Interesting. I've never fully thought of Judas that way.

So my portrayal of Judas is probably as unorthodox as the role itself. To me, Judas was not 'just a nasty greedy thief.' If he were, he never would have given up everything to follow Christ for three years, never have been sent out as a member of the teams to preach, and never been trusted with the finances. There was something more, something to him that enabled those with him to accept him for that time--and within, the burgeoning sin nature waging war with his soul and, ultimately, overcoming his flesh as Satan himself pushed him over the edge.  

I don't play him as evil. I don't play him as a hero. I play him as a man seeking his best interests, becoming more and more skeptical and suspicious and afraid of the route his leader is taking, until finally he makes the decision to abandon the man who claims to be the son of God and align himself with the powers right in front of him--choosing the safe realm of the world over the insubstantial promise of a vague, heavenly kingdom.

smile.gif

I like that. We often get this one-note idea of Judas from the portrayals that we've seen of him in many different plays. Your interpretation is most likely closer to the truth.

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Thanks. As an actor you have to make choices, y'know, to lend credence to the life you're creating. I can't stand performances where the sole driving objective of the villain is 'To Be the Bad Guy'--and sadly, many of the perceptions of Judas are 'He was just wicked.'

The objective I have chosen is to protect my interests. My greatest obstacle is my interests are not Christ's. At first I thought they were...now they're going in a direction I hadn't anticipated...

Thinking on it more, it unnerves me that Judas really wasn't a whole lot different from anyone else. He didn't have super powers, or wear a black trenchcoat, and he probably didn't slick his hair back and arch his brows and chortle malevolently every time the angry authorities tried to snare Jesus. It unnerves me that many of the churchgoing folks who understand that Judas betrayed Christ don't understand that but for the grace of God they're most probably a lot like he was, with little to reveal his flawed character save for occasional personal uses of the money they all carried and a self-serving attitude (which several of the apostles displayed more vocally in the Bible).

It's not that I believe we should have 'sympathy for the devil,' but rather be aware that the man doomed to destruction could be the man next to us on the bus, in the neighboring cubicle, even the man in the pew behind us--that the presence of evil can be as subtle as a choice made in secret and simple as an opinion unwilling to change.

Playing this role really pushes me to examine my choices and to evaluate my own priorities, to 'watch my life and doctrine closely.' I used to really like this musical--I still like parts of it, but my opinion of the totality of the piece has changed quite drastically since taking it on. It could be used, if a director chose, to glorify Christ. For the most part, it is written in a fashion which alternately mocks and disbelieves Christ's authority, which is hard to reconcile with my own belief--and I'm playing the character who is largely responsible for the dissent.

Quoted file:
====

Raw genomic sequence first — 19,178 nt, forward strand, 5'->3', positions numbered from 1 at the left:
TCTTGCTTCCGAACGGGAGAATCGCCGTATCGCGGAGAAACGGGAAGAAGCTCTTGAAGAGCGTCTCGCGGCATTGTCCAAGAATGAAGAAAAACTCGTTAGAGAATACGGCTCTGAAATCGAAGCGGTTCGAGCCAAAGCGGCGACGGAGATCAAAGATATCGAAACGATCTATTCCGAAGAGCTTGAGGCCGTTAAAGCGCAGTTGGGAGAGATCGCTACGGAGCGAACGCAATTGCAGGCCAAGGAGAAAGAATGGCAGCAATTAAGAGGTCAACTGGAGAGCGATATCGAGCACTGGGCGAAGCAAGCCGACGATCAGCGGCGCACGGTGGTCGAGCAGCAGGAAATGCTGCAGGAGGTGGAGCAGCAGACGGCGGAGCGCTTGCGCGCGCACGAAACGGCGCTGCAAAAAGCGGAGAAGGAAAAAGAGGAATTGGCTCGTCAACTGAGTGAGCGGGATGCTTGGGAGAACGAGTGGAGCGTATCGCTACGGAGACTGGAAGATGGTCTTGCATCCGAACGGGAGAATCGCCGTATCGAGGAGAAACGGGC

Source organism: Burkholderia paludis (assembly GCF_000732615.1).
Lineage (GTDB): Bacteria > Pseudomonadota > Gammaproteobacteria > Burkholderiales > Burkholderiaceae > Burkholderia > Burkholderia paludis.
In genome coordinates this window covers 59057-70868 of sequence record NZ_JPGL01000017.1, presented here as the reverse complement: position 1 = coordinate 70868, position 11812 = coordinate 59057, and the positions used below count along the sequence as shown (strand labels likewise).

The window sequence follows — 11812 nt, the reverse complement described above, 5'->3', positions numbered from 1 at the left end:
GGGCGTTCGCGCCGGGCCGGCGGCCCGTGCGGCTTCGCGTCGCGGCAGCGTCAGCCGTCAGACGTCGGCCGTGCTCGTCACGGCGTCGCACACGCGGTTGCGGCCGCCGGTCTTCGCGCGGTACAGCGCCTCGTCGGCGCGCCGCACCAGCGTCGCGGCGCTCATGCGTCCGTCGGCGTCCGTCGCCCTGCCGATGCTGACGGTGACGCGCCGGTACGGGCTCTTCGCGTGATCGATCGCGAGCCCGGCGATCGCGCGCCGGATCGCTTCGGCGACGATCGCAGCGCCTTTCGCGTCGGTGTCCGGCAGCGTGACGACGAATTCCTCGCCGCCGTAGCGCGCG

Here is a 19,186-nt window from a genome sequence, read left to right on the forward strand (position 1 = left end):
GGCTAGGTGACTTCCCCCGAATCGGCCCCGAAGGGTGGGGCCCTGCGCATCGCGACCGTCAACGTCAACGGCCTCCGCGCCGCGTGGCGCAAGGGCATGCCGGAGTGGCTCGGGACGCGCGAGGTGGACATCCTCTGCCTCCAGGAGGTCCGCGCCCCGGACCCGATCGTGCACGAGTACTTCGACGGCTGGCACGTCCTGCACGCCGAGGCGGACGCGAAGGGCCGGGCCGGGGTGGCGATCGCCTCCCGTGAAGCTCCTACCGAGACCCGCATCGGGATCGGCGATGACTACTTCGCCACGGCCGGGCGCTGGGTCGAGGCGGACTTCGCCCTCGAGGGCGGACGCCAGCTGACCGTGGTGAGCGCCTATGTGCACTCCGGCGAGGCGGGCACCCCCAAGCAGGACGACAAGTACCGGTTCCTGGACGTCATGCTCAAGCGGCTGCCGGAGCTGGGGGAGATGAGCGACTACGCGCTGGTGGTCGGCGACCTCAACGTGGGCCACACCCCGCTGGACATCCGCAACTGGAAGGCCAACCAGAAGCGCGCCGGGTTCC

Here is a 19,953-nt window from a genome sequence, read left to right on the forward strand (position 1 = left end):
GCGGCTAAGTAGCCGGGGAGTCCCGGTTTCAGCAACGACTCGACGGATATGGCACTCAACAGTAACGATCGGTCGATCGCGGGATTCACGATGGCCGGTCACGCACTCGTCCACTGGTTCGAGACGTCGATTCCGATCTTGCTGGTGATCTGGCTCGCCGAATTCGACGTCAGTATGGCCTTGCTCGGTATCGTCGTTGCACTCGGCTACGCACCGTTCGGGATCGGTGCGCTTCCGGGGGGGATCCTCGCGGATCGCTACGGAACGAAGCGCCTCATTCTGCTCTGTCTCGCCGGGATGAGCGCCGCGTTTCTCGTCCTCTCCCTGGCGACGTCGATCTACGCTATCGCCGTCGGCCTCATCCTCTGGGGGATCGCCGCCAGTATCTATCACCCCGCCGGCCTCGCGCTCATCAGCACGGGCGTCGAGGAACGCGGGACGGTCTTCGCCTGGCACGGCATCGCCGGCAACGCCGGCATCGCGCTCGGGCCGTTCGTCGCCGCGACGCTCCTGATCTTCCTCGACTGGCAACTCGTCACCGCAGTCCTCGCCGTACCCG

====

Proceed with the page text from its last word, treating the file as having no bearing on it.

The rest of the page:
Unfortunately, I'm not getting any direction but blocking in this one, and most of the cast has to fend for themselves--gratefully, that's what I spent thousands of dollars and hours on to be prepared for. wink.gif I continually find it amazing how much impact a director's choices make upon a piece. If the members of this forum were all given the same script, every version would have unique qualities.

God is awesome in the diversity he grants.

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Intersting quote from Carl (while he was here):

      I HAVE TRIED TO INTRODUCE SPIRITUALITY AS A CONCEPT, NOT A SET OF DOCTRINES.  

      In doing so I, myself have realized a more complete acceptance and love of God. ONE GOD all powerful and all-loving. A God who is forgiving and not prone to bribery or retribution. I know that in my son's own way and in his own time he will embrace Spirit in some way -- maybe a way very different from my personal experience.  

      OH, THE CIRCLE OF LIFE!  

      ONE GIVES AND RECEIVES LOVE IN ABUNDANCE FROM BOTH ENDS OF THE HEART.

<snipped out sports critique>

I AM SPENDING THE NEXT FEW MONTHS IN ITALY. As I'm writing this I am in Genoa. Then on to Milan, and Torino. We open at the OLYMPIC THEATER in ROME on EASTER (Pasqua) Week.  

      I'm portraying my friend JUDAS ISCARIOT for the last time, as part of the VATICAN'S JUBILEE 2000!  

      I'm trying my hand incidentally at directing and overall artistic oversight as well.

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I just noticed on the back of the libretto for the Superstar:

"A biblical bonanza of stirring, luminous and impassioned rock opera about the healing and joyous quality of love."

--The Record--

...

What play were they watching?!?